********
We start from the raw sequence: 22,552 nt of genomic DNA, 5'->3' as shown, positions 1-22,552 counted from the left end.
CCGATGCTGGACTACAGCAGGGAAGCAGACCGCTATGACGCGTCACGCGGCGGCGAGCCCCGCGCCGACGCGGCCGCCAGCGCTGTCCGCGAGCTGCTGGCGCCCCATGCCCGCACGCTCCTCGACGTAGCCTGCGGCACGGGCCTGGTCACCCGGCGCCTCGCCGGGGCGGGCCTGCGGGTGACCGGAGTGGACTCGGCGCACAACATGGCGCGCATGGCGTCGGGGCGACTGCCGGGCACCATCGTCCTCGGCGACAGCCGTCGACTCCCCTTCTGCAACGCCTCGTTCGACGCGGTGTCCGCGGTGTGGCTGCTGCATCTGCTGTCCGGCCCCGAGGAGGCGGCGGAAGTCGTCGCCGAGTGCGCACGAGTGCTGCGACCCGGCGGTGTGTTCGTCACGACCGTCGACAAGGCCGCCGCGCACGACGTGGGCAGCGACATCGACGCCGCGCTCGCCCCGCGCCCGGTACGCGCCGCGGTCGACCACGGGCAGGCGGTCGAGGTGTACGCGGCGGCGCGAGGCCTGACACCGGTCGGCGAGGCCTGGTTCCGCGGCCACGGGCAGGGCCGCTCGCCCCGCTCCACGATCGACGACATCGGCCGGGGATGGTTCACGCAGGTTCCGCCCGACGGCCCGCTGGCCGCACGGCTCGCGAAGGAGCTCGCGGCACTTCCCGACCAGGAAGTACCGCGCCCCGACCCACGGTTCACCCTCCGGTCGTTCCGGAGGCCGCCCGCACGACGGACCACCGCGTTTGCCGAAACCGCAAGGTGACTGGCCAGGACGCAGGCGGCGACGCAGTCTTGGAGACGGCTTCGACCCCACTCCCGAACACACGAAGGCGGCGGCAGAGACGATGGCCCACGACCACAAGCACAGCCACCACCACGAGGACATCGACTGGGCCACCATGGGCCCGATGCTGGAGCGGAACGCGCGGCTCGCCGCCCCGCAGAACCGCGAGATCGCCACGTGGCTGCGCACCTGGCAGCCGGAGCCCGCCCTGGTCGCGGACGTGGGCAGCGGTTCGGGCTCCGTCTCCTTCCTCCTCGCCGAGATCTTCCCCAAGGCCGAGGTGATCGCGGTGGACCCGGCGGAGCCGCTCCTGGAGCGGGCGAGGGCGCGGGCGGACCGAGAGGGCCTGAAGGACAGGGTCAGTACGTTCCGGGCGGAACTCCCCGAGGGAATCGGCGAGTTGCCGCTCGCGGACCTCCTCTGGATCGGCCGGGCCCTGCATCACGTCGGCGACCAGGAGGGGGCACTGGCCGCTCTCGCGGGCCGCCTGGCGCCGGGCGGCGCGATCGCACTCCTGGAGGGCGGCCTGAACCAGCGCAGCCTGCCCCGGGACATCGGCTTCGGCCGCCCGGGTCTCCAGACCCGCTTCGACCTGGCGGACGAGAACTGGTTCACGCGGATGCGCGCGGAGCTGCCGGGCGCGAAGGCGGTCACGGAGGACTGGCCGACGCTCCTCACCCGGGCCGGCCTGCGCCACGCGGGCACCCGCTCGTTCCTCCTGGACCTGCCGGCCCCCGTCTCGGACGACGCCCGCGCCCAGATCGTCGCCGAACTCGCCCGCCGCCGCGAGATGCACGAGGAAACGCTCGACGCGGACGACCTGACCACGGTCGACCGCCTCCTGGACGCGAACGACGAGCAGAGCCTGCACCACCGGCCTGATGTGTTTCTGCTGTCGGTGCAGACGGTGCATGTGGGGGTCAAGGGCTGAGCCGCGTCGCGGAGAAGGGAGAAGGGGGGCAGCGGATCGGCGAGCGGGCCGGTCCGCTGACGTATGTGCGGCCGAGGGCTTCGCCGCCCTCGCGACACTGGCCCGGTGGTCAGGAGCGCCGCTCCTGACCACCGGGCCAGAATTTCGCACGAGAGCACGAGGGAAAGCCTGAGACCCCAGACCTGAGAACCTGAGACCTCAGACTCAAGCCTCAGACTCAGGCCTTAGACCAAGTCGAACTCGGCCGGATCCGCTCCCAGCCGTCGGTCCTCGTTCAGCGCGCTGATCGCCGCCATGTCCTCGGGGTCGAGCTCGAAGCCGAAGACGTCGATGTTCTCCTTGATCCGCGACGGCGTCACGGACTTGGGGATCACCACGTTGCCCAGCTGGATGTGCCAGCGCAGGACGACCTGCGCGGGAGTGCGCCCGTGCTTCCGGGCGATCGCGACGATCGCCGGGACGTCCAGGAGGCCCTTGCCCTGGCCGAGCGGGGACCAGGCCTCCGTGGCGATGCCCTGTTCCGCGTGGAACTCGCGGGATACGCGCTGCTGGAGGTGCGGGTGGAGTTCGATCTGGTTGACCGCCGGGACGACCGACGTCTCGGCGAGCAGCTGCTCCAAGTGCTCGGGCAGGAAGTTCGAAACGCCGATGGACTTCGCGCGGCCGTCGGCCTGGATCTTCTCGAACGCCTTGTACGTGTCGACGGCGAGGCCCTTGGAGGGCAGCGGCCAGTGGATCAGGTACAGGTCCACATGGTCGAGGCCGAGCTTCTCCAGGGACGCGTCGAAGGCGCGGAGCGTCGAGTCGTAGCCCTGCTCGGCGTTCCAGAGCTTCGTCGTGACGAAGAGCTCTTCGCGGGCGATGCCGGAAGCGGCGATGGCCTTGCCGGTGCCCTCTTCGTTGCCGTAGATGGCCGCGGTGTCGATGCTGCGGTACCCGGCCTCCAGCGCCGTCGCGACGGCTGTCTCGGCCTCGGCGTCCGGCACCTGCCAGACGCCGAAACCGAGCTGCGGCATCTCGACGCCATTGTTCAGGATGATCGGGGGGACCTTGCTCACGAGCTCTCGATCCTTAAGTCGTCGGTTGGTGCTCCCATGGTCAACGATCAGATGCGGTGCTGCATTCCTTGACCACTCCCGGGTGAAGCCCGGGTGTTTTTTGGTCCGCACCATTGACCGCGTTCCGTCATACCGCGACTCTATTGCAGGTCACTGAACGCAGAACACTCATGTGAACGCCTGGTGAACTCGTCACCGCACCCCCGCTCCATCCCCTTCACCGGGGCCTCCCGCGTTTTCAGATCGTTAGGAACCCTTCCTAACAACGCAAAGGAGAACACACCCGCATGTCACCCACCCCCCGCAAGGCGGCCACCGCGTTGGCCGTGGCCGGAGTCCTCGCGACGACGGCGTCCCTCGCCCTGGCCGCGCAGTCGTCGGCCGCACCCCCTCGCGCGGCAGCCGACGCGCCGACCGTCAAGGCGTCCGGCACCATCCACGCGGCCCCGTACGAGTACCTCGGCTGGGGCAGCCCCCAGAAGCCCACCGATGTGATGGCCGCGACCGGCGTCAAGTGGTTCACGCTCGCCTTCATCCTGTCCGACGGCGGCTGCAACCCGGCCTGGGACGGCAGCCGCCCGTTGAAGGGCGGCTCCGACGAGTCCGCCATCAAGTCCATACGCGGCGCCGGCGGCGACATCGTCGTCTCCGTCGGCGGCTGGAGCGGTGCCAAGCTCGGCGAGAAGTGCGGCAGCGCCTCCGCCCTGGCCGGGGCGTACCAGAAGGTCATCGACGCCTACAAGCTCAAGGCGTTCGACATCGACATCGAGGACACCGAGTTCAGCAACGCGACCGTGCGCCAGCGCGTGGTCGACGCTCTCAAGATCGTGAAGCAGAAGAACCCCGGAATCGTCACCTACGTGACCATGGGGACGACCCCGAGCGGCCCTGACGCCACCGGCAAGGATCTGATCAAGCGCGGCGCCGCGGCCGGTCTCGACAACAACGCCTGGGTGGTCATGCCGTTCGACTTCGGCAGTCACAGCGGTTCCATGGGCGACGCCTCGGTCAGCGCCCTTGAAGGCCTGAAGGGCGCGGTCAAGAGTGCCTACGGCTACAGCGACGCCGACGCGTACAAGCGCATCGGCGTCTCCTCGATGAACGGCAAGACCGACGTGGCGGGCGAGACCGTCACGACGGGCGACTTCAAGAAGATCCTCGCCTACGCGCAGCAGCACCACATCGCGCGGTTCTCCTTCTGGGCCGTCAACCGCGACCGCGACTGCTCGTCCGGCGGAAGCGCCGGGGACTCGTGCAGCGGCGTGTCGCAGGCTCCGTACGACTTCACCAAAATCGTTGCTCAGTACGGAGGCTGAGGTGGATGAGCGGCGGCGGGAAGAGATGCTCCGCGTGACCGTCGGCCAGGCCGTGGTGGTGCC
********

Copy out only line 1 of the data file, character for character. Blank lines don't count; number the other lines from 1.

We start from the raw sequence: 22,552 nt of genomic DNA, 5'->3' as shown, positions 1-22,552 counted from the left end.